Registry won’t end dog issue
I like dogs.
I don’t have one now, but we had two when I was growing up — a husky named Bambi, followed by a black lab mix named Casper. Many of my friends had dogs, and I was pretty comfortable around them. But I never forgot that dogs are animals, and I’m even more cognizant of this fact today.
When I’m out walking, few things make me more uncomfortable than an unleashed and unfamiliar dog bounding up to me. Rather than bend over backward to assure the owner that I’m OK with dogs, I usually make a point of stopping until the dog is called off. After all, I don’t know this strange dog. What if it likes to bite? And while most people are quick to call off their dogs, there are exceptions. On a few occasions, I’ve encountered a woman whose dog makes a habit of running up to strangers and barking at them.
“He’s friendly,” this woman assured me, when I stopped and waited for her to tell her dog to knock it off. “He just likes to bark.”
I felt annoyed, but not with the dog.
When an unleashed dog runs up to strangers and barks at them, it’s the fault of the owner. The dog hasn’t been properly restrained or adequately trained — perhaps both. After all, training a dog is hard work. Not everybody is up to the task, which is why there are obedience schools and dog trainers, and why Cesar Millan, aka The Dog Whisperer, was able to create a hit reality TV show in which he rehabilitated problem dogs.
I can only speculate about what Millan would have to say about the Schenectady pit bull and bull mastiff who are accused of leaping out a window at their home, running across the street, attacking a smaller dog being walked by its owner, causing the dog’s death. I have no doubt that such behavior would cause most experts to classify the offending dogs as problem dogs.
Especially if it was the third time said dogs had been accused of attacking other dogs.
I can tell you exactly how many times Bambi and Casper leaped out a window and killed a dog walking down the street: zero. In fact, I’m not personally acquainted with any dogs who have ever done such a thing.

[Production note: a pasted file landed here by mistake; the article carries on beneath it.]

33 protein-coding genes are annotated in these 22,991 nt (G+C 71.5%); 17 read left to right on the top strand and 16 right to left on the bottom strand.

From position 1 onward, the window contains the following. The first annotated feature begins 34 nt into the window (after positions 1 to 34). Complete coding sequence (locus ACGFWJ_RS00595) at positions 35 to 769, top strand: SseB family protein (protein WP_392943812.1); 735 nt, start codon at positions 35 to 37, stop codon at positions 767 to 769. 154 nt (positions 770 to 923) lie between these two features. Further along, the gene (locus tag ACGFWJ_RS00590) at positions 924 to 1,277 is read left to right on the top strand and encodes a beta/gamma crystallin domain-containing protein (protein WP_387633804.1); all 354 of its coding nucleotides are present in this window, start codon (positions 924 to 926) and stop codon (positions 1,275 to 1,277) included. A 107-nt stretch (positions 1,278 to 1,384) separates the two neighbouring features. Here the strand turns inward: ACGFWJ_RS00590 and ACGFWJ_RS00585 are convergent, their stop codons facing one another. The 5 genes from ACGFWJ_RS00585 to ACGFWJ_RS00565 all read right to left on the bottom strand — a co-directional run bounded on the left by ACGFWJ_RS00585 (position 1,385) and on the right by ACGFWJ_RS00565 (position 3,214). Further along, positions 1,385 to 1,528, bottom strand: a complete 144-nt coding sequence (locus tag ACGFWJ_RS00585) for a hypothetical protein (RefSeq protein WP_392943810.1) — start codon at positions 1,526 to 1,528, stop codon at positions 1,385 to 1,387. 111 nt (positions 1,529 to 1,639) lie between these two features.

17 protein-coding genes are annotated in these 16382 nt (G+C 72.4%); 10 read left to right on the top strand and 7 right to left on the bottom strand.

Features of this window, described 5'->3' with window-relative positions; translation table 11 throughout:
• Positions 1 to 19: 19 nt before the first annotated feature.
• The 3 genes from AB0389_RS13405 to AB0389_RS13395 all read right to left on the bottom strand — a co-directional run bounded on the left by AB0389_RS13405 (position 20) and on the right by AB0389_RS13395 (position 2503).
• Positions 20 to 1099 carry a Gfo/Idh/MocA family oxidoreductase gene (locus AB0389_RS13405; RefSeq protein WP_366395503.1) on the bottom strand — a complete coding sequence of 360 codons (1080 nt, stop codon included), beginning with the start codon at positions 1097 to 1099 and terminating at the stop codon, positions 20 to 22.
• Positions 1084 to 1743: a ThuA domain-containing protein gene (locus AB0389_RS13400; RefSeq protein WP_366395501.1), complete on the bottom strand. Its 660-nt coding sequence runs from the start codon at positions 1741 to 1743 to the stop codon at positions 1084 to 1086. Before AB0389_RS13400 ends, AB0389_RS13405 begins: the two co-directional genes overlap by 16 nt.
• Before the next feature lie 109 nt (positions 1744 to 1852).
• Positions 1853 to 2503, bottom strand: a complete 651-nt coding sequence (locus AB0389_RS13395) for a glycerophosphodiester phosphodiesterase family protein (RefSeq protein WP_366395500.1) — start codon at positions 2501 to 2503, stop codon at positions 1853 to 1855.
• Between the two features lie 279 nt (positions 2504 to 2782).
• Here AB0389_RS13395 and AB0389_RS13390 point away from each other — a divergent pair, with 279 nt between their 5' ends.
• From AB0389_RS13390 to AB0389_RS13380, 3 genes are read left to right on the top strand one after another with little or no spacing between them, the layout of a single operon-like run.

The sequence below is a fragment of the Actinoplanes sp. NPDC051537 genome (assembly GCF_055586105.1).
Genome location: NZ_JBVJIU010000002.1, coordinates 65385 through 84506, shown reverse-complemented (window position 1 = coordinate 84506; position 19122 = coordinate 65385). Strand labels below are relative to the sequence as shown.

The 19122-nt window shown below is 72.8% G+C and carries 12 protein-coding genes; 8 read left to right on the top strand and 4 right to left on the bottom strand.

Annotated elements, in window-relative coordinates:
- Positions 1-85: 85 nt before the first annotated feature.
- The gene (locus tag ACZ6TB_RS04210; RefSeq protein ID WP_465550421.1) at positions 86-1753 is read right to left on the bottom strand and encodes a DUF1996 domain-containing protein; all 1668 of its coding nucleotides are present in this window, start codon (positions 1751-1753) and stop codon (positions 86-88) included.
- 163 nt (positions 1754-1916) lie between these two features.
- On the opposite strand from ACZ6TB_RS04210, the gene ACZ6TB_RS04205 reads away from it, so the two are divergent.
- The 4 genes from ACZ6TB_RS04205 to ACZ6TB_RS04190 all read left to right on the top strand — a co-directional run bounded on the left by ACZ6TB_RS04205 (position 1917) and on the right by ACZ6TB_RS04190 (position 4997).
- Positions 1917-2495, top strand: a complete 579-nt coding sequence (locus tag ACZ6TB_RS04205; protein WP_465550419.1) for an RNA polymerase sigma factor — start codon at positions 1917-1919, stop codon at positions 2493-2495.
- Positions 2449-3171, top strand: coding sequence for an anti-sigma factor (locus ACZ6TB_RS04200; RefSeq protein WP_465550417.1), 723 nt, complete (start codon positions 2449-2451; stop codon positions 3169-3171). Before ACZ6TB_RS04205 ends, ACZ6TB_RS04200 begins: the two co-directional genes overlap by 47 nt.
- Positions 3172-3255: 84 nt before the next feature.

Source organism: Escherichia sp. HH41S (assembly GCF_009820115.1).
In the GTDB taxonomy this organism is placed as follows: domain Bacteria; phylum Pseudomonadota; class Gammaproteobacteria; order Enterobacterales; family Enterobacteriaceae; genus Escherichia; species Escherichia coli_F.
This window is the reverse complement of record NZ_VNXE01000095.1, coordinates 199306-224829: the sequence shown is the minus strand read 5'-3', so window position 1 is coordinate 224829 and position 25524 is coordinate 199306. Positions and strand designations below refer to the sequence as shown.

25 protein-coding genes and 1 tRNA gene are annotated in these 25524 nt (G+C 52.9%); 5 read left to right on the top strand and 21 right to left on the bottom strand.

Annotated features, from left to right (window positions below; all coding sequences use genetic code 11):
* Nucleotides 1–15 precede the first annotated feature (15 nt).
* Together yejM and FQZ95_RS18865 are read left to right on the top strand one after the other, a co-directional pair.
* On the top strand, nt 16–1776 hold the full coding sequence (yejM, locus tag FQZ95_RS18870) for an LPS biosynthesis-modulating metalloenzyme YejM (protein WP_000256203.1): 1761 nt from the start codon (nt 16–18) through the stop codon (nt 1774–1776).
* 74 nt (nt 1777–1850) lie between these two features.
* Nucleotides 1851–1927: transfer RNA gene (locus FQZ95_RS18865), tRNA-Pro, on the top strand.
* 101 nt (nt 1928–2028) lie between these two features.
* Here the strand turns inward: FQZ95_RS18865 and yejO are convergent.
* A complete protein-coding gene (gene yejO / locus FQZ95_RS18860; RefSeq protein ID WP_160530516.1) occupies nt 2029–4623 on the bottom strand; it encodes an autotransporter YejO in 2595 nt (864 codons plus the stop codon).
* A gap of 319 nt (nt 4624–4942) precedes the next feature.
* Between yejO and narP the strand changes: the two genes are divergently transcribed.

Perhaps that’s why I find it easy to sympathize with the owner of the dead dog, a 25-pound terrier named Templeton. It must be terrifying, not to mention traumatic, to stand by helplessly while unfamiliar, unleashed dogs mutilate and inflict wounds that would ultimately kill your beloved pet.
“One dog had one end of my dog, and the other had the other end of my dog,” Templeton’s owner, Rebecca Cignal, told The Gazette shortly after the attack. “I was screaming. I didn’t let go of the leash, because I was afraid they would carry the dog off.”
This week a court hearing will determine the fate of the pit bull and bull mastiff owned by the McKearn family, who last week surrendered their dogs to the city. In a story by the Gazette’s Kathleen Moore, the dogs come off as calm and well-behaved around people. Which is great. I like dogs that are calm and well-behaved around people.
But their attacks on other dogs are frightening — red flags that should have prompted the city to take action earlier.
Shortly before the attack on Templeton, the dogs were accused of attacking a dog in Niskayuna. Last August the two dogs reportedly attacked another dog, bowling over a man walking his dog and going after his pet; after this attack, the dogs were declared dangerous. The fact that the 2013 incident was followed by two other attacks, including the fatal mauling of Templeton, suggests that whatever steps should have been taken to prevent future attacks were not taken. Which doesn’t exactly give me the confidence to believe they’ll ever be taken.
Templeton’s death has led Assemblyiman James Tedisco to propose a statewide dangerous dog alert system, which would require online alerts whenever anyone is convicted of having a dangerous dog. Schenectady Councilman Vince Riggi has called on the city to create a similar system ASAP.
I don’t have a problem with providing people with information about where dangerous dogs live so that they can avoid those areas. I’m generally of the belief that information is a good thing to have, and it’s possible that a registry would help dog walkers, joggers, bikers and pedestrians protect themselves: Cignal has said that she wouldn’t have walked past the McKearn house had she known dangerous dogs lived there.
But I don’t see a dangerous dog registry doing much to solve the underlying problem, which is the existence of dangerous dogs in our communities.
I shouldn’t have to worry that a vicious animal might attack me while walking down a public street or in a public park. I know people who have been bitten by dogs, and they aren’t to blame for what happened.
And the dogs really aren’t to blame, either.
It’s their owners who are to blame.